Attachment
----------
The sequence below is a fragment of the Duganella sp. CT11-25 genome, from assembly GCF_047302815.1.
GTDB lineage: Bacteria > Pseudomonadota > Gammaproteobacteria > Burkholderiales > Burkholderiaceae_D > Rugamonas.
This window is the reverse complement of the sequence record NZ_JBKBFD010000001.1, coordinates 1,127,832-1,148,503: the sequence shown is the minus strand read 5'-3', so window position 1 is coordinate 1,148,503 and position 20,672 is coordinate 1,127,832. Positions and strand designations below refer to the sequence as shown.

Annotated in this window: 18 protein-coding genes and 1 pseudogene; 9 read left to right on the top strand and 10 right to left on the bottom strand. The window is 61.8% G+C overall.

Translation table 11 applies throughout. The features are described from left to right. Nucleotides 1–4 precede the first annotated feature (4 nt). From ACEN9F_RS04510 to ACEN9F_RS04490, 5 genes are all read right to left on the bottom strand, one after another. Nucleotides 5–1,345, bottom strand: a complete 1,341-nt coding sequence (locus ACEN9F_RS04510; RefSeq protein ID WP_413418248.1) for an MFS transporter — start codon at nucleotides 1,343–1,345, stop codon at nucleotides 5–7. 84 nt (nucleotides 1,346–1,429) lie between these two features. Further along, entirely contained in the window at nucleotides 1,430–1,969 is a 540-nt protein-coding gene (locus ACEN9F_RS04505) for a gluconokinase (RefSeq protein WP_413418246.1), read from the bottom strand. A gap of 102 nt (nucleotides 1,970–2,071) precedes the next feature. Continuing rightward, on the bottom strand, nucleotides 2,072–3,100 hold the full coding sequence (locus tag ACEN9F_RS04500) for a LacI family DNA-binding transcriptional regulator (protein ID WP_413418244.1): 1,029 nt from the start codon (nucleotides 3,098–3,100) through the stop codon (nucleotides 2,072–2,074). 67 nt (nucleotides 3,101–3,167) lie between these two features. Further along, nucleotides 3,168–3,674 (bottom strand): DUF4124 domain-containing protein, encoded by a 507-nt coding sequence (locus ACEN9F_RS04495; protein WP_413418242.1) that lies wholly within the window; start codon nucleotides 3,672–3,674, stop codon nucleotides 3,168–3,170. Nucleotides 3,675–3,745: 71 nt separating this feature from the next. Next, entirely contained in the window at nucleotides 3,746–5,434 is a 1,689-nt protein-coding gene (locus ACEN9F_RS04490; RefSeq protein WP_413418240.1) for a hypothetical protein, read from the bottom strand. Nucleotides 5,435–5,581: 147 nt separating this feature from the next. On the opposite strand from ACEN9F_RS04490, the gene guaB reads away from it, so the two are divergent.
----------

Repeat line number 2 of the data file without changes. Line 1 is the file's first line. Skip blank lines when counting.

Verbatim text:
GTDB lineage: Bacteria > Pseudomonadota > Gammaproteobacteria > Burkholderiales > Burkholderiaceae_D > Rugamonas.